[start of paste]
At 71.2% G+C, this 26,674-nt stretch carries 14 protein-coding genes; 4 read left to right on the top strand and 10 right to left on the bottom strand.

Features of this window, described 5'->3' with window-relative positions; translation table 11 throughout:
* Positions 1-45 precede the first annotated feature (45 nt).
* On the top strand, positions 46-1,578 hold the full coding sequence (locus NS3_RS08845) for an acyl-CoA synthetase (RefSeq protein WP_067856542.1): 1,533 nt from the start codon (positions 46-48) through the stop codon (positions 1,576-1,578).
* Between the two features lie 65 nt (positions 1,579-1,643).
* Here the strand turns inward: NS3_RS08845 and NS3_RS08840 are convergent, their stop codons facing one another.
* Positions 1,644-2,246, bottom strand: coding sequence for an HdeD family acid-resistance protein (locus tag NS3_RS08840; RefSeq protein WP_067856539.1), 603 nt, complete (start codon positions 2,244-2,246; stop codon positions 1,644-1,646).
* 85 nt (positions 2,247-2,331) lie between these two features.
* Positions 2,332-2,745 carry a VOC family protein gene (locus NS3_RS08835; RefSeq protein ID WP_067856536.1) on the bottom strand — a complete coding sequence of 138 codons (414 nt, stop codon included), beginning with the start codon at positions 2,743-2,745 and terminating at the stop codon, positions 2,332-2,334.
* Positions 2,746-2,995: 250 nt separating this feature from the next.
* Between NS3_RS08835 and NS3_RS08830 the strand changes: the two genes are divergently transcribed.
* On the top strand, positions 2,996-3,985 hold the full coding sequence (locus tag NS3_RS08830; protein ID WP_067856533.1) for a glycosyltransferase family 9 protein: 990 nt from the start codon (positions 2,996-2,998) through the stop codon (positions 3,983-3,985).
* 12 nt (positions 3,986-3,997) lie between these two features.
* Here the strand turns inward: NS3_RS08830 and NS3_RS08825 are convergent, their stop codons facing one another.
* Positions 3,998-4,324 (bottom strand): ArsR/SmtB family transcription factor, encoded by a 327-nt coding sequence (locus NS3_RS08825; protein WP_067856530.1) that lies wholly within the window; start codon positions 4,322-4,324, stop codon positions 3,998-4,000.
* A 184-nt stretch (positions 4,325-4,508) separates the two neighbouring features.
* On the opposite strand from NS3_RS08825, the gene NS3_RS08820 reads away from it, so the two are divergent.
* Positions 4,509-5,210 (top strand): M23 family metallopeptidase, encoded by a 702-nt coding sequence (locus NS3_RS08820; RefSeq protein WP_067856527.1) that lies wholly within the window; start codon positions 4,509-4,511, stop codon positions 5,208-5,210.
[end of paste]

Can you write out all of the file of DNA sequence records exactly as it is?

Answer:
At 71.2% G+C, this 26,674-nt stretch carries 14 protein-coding genes; 4 read left to right on the top strand and 10 right to left on the bottom strand.

Features of this window, described 5'->3' with window-relative positions; translation table 11 throughout:
* Positions 1-45 precede the first annotated feature (45 nt).
* On the top strand, positions 46-1,578 hold the full coding sequence (locus NS3_RS08845) for an acyl-CoA synthetase (RefSeq protein WP_067856542.1): 1,533 nt from the start codon (positions 46-48) through the stop codon (positions 1,576-1,578).
* Between the two features lie 65 nt (positions 1,579-1,643).
* Here the strand turns inward: NS3_RS08845 and NS3_RS08840 are convergent, their stop codons facing one another.
* Positions 1,644-2,246, bottom strand: coding sequence for an HdeD family acid-resistance protein (locus tag NS3_RS08840; RefSeq protein WP_067856539.1), 603 nt, complete (start codon positions 2,244-2,246; stop codon positions 1,644-1,646).
* 85 nt (positions 2,247-2,331) lie between these two features.
* Positions 2,332-2,745 carry a VOC family protein gene (locus NS3_RS08835; RefSeq protein ID WP_067856536.1) on the bottom strand — a complete coding sequence of 138 codons (414 nt, stop codon included), beginning with the start codon at positions 2,743-2,745 and terminating at the stop codon, positions 2,332-2,334.
* Positions 2,746-2,995: 250 nt separating this feature from the next.
* Between NS3_RS08835 and NS3_RS08830 the strand changes: the two genes are divergently transcribed.
* On the top strand, positions 2,996-3,985 hold the full coding sequence (locus tag NS3_RS08830; protein ID WP_067856533.1) for a glycosyltransferase family 9 protein: 990 nt from the start codon (positions 2,996-2,998) through the stop codon (positions 3,983-3,985).
* 12 nt (positions 3,986-3,997) lie between these two features.
* Here the strand turns inward: NS3_RS08830 and NS3_RS08825 are convergent, their stop codons facing one another.
* Positions 3,998-4,324 (bottom strand): ArsR/SmtB family transcription factor, encoded by a 327-nt coding sequence (locus NS3_RS08825; protein WP_067856530.1) that lies wholly within the window; start codon positions 4,322-4,324, stop codon positions 3,998-4,000.
* A 184-nt stretch (positions 4,325-4,508) separates the two neighbouring features.
* On the opposite strand from NS3_RS08825, the gene NS3_RS08820 reads away from it, so the two are divergent.
* Positions 4,509-5,210 (top strand): M23 family metallopeptidase, encoded by a 702-nt coding sequence (locus NS3_RS08820; RefSeq protein WP_067856527.1) that lies wholly within the window; start codon positions 4,509-4,511, stop codon positions 5,208-5,210.